Blue-chip stocks have mounted an impressive comeback this afternoon. After starting the day solidly in the red, the Dow Jones Industrial Average (DJINDICES:^DJI) has clawed its way back near breakeven. With roughly an hour left in the trading session, the index is down 12 points, or 0.08%.
The day got off to a rough start after Cyprus announced that it may confiscate a portion of bank deposits in an effort to raise funds for the country's bailout. The plan as originally conceived called for the small island nation to tax every depositor with less than 100,000 euros in the bank at 6.75% and those more than that amount at 9.9%. There have since been a number of proposed amendments that could change those figures. In the meantime, however, Cyprus has instituted an official bank holiday, closing its financial institutions until Thursday. To read more about this, click here.
Also fueling the bearish sentiment was a downbeat report about housing here in the United States. The National Association of Home Builders released its homebuilder confidence index today, showing a decline from 46 in February to 44 this month -- a reading of less than 50 suggests negative sentiment. This is the second consecutive monthly decline and purportedly owes to concerns that demand for new homes is exceeding the supply. While this could constrain sales over the short term, the broader improvements in housing over the last year are nevertheless positive for the long-term outlook.
The best-performing stock on the Dow today is Hewlett-Packard (NYSE:HPQ). Earlier today, an analyst at investment bank Morgan Stanley upgraded the tech company's stock from "equal weight" to "overweight," signifying that its future performance is expected to best the broader market. As my colleague Anders Bylund noted earlier, the reasoning behind the upgrade boils down to cash flow. Last November, the company projected $5 billion in free cash flow for the current fiscal year. The Morgan Stanley analyst, however, thinks the figure will come closer to $6.7 billion.
Either way, there's no disputing the fact that HP has struggled of late. Over the past two years, its stock has fallen by 46%, plummeting from about $42 per share in March of 2011 down to about $23 per share today. That being said, it has mounted an impressive rally over the last four months, nearly doubling since the end of November. And for the year to date, it's far and away the best-performing stock on the Dow, up by 56%.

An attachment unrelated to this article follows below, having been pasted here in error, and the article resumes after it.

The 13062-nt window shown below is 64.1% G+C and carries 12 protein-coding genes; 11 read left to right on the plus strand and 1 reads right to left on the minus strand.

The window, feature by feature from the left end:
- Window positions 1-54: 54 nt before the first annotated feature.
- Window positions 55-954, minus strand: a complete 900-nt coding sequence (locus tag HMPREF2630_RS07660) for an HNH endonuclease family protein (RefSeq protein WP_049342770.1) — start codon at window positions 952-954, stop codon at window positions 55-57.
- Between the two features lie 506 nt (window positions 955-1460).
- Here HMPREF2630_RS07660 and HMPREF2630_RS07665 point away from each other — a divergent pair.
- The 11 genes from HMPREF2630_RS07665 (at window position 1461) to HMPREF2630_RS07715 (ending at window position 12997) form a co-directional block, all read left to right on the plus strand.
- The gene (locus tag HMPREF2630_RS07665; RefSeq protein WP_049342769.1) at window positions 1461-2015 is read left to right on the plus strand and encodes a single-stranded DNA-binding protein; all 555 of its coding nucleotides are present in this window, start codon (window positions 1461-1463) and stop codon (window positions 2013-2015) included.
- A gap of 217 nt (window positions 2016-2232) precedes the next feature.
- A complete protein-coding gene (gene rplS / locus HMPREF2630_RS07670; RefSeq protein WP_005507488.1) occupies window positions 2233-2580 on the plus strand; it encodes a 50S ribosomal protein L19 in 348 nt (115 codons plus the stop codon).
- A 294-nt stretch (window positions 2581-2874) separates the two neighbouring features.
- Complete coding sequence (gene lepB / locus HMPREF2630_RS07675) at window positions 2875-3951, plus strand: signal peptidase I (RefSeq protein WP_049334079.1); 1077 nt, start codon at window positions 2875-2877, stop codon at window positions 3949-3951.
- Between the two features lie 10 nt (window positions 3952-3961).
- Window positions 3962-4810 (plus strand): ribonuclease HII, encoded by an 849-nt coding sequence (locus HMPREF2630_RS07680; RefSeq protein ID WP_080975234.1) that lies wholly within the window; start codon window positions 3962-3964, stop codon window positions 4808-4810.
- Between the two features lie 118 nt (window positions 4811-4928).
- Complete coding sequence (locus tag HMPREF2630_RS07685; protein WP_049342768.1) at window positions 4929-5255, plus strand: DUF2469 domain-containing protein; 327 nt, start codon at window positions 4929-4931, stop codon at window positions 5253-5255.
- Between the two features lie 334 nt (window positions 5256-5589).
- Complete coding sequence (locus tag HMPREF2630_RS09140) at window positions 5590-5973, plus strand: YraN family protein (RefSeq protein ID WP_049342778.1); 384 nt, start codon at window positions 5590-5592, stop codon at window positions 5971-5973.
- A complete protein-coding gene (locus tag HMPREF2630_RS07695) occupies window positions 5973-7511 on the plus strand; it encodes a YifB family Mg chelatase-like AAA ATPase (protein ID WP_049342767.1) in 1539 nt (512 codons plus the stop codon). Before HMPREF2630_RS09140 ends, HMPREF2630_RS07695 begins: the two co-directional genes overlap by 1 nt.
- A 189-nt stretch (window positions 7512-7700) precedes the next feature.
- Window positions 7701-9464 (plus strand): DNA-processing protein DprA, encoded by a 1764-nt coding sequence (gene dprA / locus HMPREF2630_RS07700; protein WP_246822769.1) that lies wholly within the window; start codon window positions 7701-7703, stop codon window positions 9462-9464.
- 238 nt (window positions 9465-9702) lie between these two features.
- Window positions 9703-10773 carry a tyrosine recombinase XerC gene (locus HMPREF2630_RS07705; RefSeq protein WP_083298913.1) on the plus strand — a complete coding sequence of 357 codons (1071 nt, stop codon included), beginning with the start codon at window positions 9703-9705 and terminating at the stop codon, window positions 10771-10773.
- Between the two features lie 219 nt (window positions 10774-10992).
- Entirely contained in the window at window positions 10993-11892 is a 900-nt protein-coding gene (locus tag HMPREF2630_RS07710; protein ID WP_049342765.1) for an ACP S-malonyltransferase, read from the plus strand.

Conversely, shares of JPMorgan Chase (NYSE:JPM) are lower on the heels of last week's dividend announcement and Friday's congressional hearing about the now-infamous "London Whale" debacle which cost the bank more than $6 billion in losses last year.
After the market closed on Thursday, the Federal Reserve released the results of its 2013 Comprehensive Capital Analysis and Review, which determined which of the nation's 18 largest banks would be allowed to raise dividends and/or share buybacks this year. While the central bank didn't formally object to JPMorgan's capital plans, which included a $6 billion repurchase program and an increase in its quarterly dividend from $0.30 to $0.38, it's nevertheless requiring the bank, along with Goldman Sachs, to submit "new capital plans by the end of the third quarter to address weaknesses in their capital planning processes."
To add insult to injury, a Senate subcommittee on Friday grilled present and former JPMorgan executives over the practices that led to the aforementioned $6 billion trading loss last year. By all appearances, the forum was designed to encourage regulators to aggressively clamp down on risky trading activities by banks holding insured deposits via the Volcker Rule, a provision of the 2010 Dodd-Frank Act. If regulators take heed, the impact on institutions like JPMorgan that look to trading for a significant portion of revenue could be severe.
John Maxfield has no position in any stocks mentioned. The Motley Fool owns shares of JPMorgan Chase & Co. Try any of our Foolish newsletter services free for 30 days. We Fools may not all hold the same opinions, but we all believe that considering a diverse range of insights makes us better investors. The Motley Fool has a disclosure policy.